Efficacy of a knowledge translation approach in changing allied health practitioner use of evidence-based practices with children with cerebral palsy a before and after longitudinal study

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Abstract

Purpose: To investigate the effect of a knowledge translation intervention on knowledge and frequency of routine evidence-based assessment behaviours of healthcare professionals working with children with cerebral palsy.Methods: A before-and-after longitudinal study was conducted in five disability organisations. Four organisations (Commencing Knowledge Translation group) implemented a multifaceted intervention: knowledge brokers, targeted education, electronic-evidence library, and clinical outcomes database. These strategies were already in place at the fifth organisation (Comparison group). Outcomes evaluated at 0, 6, 12, and 24 months were health-professional knowledge and routine assessment behaviours (self-report and "completeness" of clinical assessment). Generalised estimating equations determined longitudinal changes.Results: Four hundred and forty-seven professionals involved 861 children in the study. The Comparison group had higher knowledge and routine assessment behaviours at baseline. Professional knowledge in both groups remained stable (differences in change from baseline to 24 months: 0.3 units, 95%CI: -0.76 to 1.36). Assessment completeness of the Comparison group was stable (baseline mean 68 units, 95%CI: 65-71); the Commencing Knowledge Translation group improved from baseline mean 35 units (95%CI: 33-36), peaking at 12 months (mean 68 (95%CI: 65-71).Conclusions: Multifaceted organisational support improved health-professional routine evidence-based assessment behaviours with children with cerebral palsy, despite no change in knowledge. Trial registration: This trial was not a controlled health care intervention and was registered retrospectively: ACTRN12616001616460. The protocol of the trial was published in 2015 as follows: Imms et al. [6].Implications for rehabilitationA multifaceted knowledge translation intervention increased allied health professionals' assessment behaviours.Knowledge translation strategies can be chosen to target change in knowledge and/or change in behaviour.Knowledge translation interventions should be designed to address organisational barriers and enhance organisational supports.Interventions that target healthcare professionals' behaviour directly can be effective even if their knowledge does not change.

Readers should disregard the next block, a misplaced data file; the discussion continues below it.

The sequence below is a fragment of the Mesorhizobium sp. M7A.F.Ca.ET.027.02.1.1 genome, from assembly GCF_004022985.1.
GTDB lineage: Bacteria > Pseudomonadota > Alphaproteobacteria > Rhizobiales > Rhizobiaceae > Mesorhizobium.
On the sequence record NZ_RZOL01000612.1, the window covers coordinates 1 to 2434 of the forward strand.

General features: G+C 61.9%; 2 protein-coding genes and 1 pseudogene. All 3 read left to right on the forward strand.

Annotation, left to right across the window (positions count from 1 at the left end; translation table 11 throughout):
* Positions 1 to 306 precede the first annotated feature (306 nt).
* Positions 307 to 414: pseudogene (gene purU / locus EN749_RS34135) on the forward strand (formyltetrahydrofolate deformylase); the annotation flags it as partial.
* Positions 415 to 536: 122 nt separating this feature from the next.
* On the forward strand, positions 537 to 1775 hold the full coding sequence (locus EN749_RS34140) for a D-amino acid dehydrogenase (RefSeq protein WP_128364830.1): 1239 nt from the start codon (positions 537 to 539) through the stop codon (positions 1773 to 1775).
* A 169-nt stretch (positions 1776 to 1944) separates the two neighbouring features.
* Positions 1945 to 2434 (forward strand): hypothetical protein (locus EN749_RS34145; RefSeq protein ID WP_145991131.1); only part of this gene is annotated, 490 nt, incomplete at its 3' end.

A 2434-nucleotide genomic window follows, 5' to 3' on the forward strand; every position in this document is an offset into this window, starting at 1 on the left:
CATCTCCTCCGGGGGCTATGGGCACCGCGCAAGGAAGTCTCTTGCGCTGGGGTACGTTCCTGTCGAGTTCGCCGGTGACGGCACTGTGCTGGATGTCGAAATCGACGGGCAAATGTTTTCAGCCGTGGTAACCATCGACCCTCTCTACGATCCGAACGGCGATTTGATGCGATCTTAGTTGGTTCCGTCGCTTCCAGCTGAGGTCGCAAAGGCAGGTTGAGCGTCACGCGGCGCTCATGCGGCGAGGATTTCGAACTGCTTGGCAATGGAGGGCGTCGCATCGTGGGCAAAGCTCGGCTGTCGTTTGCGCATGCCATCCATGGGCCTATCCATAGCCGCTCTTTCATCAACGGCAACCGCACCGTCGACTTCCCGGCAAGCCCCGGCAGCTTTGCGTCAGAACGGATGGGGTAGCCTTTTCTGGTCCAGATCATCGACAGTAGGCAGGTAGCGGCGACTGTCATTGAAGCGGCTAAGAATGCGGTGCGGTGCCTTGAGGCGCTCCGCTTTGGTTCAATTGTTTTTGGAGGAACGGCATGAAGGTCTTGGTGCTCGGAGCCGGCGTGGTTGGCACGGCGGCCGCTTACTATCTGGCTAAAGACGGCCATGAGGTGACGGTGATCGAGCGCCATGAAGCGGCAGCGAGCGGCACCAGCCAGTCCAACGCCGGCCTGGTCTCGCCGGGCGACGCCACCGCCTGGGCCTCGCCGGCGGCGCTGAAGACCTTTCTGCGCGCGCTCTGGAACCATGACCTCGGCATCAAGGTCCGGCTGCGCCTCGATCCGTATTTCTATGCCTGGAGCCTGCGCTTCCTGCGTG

Original languageEnglish
Pages (from-to)1-14
JournalDisability and Rehabilitation
Early online date05 Mar 2020
DOIs
Publication statusEarly online date - 05 Mar 2020
Externally publishedYes

Keywords

  • cerebral palsy, knowledge translation, evidence based practice, surveillance, child, assessment

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